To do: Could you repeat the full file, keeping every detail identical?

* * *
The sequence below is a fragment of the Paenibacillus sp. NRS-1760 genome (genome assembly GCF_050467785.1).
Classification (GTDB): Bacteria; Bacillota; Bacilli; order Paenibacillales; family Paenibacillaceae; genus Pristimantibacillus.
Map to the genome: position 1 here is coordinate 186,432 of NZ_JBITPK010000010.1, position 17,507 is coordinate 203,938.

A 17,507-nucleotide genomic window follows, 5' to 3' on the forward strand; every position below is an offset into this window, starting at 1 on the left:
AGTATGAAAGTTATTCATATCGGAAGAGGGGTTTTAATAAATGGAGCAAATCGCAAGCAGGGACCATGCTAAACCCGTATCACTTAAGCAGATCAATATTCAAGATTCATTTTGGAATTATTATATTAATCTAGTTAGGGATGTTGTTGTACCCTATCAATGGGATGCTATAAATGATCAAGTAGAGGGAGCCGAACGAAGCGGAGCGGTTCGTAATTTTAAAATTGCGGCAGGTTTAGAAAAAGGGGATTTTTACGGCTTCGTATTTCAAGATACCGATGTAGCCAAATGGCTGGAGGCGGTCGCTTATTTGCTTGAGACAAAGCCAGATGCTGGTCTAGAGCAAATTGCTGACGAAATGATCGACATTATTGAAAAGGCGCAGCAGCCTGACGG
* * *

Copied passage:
The sequence below is a fragment of the Paenibacillus sp. NRS-1760 genome (genome assembly GCF_050467785.1).
Classification (GTDB): Bacteria; Bacillota; Bacilli; order Paenibacillales; family Paenibacillaceae; genus Pristimantibacillus.
Map to the genome: position 1 here is coordinate 186,432 of NZ_JBITPK010000010.1, position 17,507 is coordinate 203,938.

A 17,507-nucleotide genomic window follows, 5' to 3' on the forward strand; every position below is an offset into this window, starting at 1 on the left:
AGTATGAAAGTTATTCATATCGGAAGAGGGGTTTTAATAAATGGAGCAAATCGCAAGCAGGGACCATGCTAAACCCGTATCACTTAAGCAGATCAATATTCAAGATTCATTTTGGAATTATTATATTAATCTAGTTAGGGATGTTGTTGTACCCTATCAATGGGATGCTATAAATGATCAAGTAGAGGGAGCCGAACGAAGCGGAGCGGTTCGTAATTTTAAAATTGCGGCAGGTTTAGAAAAAGGGGATTTTTACGGCTTCGTATTTCAAGATACCGATGTAGCCAAATGGCTGGAGGCGGTCGCTTATTTGCTTGAGACAAAGCCAGATGCTGGTCTAGAGCAAATTGCTGACGAAATGATCGACATTATTGAAAAGGCGCAGCAGCCTGACGG